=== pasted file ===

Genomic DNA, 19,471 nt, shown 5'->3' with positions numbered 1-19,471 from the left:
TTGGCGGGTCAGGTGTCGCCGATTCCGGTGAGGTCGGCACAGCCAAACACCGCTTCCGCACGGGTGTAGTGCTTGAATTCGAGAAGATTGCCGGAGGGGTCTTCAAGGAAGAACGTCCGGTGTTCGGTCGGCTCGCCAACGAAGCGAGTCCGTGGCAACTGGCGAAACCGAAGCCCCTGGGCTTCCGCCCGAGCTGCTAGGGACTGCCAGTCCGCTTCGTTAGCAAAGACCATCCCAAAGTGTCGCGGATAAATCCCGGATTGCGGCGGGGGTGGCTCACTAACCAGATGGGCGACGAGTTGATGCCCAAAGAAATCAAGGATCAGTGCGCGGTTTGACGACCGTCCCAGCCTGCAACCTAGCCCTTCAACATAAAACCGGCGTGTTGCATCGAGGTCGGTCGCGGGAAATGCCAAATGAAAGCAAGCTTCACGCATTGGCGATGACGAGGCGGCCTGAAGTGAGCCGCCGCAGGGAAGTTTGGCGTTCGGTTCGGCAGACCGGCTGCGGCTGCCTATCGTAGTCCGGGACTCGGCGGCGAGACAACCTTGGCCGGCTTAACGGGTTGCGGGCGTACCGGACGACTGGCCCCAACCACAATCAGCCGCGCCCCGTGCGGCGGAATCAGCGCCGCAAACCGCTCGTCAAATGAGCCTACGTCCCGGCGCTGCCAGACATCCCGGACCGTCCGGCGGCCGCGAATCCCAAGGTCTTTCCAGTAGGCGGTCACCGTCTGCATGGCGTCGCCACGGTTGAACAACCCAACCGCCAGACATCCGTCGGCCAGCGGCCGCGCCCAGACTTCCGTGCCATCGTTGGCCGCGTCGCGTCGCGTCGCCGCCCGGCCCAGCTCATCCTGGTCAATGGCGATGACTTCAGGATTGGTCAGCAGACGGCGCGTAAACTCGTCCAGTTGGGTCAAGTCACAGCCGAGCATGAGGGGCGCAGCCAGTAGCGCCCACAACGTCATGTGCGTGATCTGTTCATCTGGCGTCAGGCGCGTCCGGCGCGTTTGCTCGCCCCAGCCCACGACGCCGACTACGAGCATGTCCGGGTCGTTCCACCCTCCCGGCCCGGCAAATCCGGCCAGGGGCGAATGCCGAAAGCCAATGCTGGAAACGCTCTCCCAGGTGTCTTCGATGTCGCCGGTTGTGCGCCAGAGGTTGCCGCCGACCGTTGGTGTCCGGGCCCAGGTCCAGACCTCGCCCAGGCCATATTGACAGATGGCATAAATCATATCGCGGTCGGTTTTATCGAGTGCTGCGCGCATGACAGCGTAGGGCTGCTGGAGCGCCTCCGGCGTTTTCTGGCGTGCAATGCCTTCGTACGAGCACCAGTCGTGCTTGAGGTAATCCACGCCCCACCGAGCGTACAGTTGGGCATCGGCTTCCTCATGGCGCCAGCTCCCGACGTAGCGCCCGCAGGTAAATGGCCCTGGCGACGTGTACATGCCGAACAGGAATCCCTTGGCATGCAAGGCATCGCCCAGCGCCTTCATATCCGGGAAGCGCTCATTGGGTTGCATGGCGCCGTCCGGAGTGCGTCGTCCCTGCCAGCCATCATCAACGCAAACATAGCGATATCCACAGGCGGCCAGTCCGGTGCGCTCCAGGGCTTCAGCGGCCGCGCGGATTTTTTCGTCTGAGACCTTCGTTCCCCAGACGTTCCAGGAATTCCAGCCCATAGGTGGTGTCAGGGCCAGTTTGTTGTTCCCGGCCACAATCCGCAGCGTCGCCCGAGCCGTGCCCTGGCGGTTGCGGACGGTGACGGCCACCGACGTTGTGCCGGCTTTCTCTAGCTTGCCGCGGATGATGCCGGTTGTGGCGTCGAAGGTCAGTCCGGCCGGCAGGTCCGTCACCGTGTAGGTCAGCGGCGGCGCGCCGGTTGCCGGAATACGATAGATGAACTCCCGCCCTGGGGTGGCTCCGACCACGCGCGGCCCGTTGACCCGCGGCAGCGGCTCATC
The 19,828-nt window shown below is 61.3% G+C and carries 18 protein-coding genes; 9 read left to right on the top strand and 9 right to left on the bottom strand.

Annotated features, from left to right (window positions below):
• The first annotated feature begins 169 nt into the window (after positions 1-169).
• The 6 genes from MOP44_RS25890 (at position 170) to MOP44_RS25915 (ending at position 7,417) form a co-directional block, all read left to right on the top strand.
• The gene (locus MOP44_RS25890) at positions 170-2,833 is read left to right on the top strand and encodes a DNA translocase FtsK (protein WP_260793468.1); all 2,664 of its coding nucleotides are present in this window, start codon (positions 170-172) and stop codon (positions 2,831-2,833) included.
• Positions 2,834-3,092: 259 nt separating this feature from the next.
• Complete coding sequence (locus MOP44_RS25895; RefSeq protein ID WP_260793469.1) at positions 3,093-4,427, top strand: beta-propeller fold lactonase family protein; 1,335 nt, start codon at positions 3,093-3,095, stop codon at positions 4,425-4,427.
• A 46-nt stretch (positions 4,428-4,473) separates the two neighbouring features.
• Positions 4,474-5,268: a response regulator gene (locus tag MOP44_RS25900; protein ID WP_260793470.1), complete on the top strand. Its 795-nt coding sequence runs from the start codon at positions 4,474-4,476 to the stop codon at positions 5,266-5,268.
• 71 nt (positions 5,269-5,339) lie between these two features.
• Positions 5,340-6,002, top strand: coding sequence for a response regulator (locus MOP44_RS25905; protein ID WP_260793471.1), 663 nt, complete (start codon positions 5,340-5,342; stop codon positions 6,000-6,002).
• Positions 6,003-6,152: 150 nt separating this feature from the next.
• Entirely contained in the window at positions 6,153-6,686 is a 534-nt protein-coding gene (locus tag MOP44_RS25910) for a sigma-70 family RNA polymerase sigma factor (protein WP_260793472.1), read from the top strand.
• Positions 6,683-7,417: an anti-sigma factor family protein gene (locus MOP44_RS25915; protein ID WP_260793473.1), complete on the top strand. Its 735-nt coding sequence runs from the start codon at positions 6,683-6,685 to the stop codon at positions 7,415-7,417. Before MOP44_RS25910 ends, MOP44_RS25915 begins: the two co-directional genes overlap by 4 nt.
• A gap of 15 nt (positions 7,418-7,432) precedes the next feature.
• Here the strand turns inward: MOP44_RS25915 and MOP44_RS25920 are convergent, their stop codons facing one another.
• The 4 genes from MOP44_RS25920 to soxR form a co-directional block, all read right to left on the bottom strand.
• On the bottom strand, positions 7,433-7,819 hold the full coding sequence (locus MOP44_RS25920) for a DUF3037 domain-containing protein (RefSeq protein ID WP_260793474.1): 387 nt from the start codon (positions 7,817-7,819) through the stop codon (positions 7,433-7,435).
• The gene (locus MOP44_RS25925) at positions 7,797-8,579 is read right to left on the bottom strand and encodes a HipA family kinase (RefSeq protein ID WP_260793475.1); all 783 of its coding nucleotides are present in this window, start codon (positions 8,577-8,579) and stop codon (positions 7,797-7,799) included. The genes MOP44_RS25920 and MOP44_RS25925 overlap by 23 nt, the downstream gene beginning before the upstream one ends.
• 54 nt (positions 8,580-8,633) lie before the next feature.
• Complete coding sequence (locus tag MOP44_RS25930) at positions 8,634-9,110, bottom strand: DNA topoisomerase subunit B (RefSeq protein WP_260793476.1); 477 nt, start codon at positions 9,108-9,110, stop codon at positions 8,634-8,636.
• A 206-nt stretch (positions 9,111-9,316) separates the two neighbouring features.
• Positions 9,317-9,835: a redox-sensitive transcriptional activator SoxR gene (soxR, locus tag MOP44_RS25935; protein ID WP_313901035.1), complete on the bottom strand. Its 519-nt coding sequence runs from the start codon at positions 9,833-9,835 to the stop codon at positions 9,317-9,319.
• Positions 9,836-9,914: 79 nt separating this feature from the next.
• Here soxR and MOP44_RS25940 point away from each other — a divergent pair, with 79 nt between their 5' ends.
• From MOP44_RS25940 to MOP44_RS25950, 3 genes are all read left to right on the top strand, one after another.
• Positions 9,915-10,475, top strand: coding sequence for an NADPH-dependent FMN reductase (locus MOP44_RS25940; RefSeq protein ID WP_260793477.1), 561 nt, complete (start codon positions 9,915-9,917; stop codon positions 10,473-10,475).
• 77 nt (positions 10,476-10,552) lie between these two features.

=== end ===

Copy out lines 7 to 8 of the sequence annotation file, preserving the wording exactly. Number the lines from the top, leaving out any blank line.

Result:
• The gene (locus MOP44_RS25890) at positions 170-2,833 is read left to right on the top strand and encodes a DNA translocase FtsK (protein WP_260793468.1); all 2,664 of its coding nucleotides are present in this window, start codon (positions 170-172) and stop codon (positions 2,831-2,833) included.
• Positions 2,834-3,092: 259 nt separating this feature from the next.